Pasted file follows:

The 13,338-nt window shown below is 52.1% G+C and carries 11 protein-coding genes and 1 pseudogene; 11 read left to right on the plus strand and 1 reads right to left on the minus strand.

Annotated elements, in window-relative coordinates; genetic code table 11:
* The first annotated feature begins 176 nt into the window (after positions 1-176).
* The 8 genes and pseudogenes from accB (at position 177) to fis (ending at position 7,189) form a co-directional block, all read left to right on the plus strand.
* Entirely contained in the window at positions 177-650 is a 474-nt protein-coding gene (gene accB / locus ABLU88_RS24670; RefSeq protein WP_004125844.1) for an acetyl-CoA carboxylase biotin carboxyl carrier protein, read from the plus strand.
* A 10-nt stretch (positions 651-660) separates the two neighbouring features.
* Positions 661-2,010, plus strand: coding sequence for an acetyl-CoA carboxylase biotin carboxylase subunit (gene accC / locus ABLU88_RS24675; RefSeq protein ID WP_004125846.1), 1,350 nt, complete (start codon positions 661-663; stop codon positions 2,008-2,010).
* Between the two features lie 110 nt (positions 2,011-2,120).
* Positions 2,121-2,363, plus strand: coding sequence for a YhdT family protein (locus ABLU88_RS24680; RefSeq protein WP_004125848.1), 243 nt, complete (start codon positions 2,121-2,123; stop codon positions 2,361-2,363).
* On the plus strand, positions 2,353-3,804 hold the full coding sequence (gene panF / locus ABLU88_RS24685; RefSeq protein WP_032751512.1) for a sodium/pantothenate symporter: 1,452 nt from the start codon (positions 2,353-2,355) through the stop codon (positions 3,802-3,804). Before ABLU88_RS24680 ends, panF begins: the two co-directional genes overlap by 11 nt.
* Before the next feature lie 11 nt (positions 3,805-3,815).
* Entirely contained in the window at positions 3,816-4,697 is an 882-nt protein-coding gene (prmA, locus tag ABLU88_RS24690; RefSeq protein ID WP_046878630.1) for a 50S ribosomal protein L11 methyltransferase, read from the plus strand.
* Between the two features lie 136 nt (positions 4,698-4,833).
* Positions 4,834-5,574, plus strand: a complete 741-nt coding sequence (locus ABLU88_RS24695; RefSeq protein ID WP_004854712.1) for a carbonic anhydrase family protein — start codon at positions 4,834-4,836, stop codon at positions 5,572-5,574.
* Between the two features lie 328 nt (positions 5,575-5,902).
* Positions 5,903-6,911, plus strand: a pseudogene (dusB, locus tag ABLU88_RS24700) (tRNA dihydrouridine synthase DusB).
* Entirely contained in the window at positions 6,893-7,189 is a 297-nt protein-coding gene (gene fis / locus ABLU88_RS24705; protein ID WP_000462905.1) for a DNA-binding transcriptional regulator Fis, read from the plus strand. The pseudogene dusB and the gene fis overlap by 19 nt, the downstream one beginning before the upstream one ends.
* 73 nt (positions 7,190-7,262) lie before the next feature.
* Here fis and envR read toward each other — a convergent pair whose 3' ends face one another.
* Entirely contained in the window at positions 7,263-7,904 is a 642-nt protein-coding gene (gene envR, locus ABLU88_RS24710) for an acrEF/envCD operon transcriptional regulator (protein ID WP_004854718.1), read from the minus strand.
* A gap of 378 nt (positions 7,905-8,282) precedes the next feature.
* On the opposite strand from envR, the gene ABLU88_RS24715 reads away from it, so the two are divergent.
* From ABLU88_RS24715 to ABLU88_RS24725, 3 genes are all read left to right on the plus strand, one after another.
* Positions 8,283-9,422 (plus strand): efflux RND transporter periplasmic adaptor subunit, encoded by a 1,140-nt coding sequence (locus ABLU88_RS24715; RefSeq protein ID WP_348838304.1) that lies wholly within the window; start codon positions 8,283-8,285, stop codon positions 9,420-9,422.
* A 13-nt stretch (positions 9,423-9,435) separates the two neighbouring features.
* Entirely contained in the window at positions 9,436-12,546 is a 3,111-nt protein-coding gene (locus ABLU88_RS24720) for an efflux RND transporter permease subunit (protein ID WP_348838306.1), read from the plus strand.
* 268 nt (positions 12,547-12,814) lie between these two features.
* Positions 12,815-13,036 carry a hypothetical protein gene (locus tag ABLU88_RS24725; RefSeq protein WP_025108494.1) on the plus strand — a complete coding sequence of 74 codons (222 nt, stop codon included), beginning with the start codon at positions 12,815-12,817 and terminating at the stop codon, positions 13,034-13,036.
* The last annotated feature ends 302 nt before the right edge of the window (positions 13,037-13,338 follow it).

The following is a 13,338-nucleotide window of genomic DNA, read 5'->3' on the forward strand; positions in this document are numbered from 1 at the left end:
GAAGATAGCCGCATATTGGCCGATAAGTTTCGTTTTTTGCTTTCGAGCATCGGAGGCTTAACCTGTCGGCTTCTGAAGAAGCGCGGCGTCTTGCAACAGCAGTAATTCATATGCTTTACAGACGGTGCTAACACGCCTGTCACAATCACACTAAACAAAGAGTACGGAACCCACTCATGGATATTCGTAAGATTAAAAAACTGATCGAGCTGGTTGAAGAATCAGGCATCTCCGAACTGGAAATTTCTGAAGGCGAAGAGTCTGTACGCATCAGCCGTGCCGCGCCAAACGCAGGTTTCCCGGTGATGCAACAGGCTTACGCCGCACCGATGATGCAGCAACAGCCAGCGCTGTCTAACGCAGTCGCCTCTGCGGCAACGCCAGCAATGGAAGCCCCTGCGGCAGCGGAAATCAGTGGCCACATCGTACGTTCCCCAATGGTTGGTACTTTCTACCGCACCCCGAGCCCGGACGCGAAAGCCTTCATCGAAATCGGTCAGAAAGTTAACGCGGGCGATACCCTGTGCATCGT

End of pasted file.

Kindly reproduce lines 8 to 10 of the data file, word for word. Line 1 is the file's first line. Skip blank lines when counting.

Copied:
* Between the two features lie 110 nt (positions 2,011-2,120).
* Positions 2,121-2,363, plus strand: coding sequence for a YhdT family protein (locus ABLU88_RS24680; RefSeq protein WP_004125848.1), 243 nt, complete (start codon positions 2,121-2,123; stop codon positions 2,361-2,363).
* On the plus strand, positions 2,353-3,804 hold the full coding sequence (gene panF / locus ABLU88_RS24685; RefSeq protein WP_032751512.1) for a sodium/pantothenate symporter: 1,452 nt from the start codon (positions 2,353-2,355) through the stop codon (positions 3,802-3,804). Before ABLU88_RS24680 ends, panF begins: the two co-directional genes overlap by 11 nt.